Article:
Police officer killed in Pakistan-held Kashmir as protests against price hikes turn violent

(12 May 2024)

Muzaffarabad, Pakistan-administered Kashmir- 11 May 2024
1. Wide of police officers firing tear gas canisters and throwing stones towards protesters
2. Various of police firing tear gas canisters

Muzaffarabad, Pakistan-administered Kashmir- – 12 May 2024
3. Various of protesters chanting slogans against local government; UPSOUND (Urdu) “We will snatch our rights.”
4. SOUNDBITE (Urdu) Mahmood Baig, protester:
"We have been protesting from May 10. We have been out on the roads for the last ten months. We demand that the resources of Azad Jammu Kashmir must be declared as Kashmiri rights (referring to a power plant project in Kashmir). The electricity which is produced using our water, it should be given to us at nominal prices and the water which flows towards Punjab, a subsidy must be given to us on the price of wheat. We will protest until our legal and moral rights are fulfilled. We will not step back."

Muzaffarabad, Pakistan-administered Kashmir – 11 May 2024
5. Various of police officers on a bridge
6. Wide of street with smoke from tear gas canisters, objects landing
7. Pan of police chasing and hitting a person
A protest against rising costs of food, fuel and utility bills turned violent in Pakistan-controlled Kashmir, leaving a police officer dead and dozens of people injured, officials said Sunday.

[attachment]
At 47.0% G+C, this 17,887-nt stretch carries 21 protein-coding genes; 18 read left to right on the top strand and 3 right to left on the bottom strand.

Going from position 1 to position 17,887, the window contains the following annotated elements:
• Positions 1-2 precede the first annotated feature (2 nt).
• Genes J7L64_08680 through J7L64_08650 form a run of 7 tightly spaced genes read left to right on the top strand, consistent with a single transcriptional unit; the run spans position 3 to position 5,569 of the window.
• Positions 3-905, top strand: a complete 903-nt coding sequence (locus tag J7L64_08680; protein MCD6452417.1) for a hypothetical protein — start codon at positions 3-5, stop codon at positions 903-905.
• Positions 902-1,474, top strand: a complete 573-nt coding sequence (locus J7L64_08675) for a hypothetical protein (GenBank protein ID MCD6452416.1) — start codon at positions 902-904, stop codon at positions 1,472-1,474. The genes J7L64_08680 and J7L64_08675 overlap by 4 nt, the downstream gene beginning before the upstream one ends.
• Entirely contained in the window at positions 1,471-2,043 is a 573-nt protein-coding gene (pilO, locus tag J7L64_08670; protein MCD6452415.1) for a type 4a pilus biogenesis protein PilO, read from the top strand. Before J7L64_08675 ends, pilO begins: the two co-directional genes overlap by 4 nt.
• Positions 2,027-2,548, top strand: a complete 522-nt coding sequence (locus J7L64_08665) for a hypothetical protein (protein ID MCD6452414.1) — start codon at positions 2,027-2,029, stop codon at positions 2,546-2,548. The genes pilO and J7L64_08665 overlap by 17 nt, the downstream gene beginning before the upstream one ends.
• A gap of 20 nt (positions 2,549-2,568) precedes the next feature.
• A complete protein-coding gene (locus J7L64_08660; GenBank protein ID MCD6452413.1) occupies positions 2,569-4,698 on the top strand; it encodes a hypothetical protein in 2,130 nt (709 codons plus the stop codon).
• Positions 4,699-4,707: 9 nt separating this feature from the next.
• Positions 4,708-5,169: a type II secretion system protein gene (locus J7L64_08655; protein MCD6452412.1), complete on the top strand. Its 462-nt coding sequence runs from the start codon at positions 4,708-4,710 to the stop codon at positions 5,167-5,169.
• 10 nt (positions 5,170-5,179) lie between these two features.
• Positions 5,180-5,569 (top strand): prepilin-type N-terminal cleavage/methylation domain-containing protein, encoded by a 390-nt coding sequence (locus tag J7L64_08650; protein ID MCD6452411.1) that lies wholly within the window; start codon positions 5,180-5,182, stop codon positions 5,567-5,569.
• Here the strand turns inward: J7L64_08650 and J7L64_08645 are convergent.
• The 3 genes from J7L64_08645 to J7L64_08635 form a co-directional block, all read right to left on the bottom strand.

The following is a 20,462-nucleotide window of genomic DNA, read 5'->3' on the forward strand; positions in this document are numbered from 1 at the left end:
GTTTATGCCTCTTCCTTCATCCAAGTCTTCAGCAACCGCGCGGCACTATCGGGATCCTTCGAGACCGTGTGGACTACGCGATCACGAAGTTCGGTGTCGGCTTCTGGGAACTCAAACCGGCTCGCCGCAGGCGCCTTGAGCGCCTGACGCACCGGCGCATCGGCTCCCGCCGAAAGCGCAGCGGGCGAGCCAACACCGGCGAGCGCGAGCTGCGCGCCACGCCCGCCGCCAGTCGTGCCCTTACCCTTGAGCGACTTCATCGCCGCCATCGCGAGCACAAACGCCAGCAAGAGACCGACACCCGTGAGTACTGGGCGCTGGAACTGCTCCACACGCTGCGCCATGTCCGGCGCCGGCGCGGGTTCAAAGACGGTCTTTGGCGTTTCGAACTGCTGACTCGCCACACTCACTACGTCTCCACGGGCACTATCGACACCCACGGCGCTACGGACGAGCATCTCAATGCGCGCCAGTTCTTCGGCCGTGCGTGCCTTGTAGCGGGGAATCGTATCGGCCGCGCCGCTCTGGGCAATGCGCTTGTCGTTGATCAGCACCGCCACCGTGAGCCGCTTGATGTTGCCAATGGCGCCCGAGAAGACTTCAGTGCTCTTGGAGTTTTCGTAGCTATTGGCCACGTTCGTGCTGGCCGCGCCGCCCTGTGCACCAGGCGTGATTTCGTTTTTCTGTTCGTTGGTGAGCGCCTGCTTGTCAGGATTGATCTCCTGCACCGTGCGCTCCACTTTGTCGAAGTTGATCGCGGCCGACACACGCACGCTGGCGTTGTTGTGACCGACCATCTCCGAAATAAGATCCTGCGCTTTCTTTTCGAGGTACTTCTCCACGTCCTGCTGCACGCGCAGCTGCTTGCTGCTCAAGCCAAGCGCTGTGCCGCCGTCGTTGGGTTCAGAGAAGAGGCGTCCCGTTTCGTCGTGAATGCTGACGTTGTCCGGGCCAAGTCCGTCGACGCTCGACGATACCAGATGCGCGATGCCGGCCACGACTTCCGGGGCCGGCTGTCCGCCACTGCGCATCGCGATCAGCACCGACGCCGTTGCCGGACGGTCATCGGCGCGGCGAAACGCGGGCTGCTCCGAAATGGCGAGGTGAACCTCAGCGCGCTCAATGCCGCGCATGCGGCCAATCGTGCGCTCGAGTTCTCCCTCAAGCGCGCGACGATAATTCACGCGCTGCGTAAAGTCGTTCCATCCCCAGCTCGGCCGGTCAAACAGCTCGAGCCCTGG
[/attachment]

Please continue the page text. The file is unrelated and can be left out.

Traders in some of the cities in Pakistan-controlled Kashmir pulled their shutters down on Saturday while protesters burned tires to express their anger.

A police officer was killed in Dadyal town, authorities said.

Police have detained several demonstrators across Kashmir, which is divided between Pakistan and India.

Chaudhry Anwarul Haq, the prime minister in Pakistan-held Kashmir, said he was ready to consider the demands of the protesters but urged them not to indulge in violence.

Pakistan’s President Asif Ali Zardari on Sunday convened a meeting to discuss how to calm the protests.

Pakistan last year narrowly avoided a default on the payment of foreign debts when International Monetary Fund and several friendly nations came to its rescue by giving it loans.

Pakistan’s monthly inflation rate at one point reached over 40%, but authorities say it had come down to 17% ahead of the talks with IMF for a new bailout.

Pakistan plans to get at least $6 billion from the IMF when it reaches a deal expected in the coming months.


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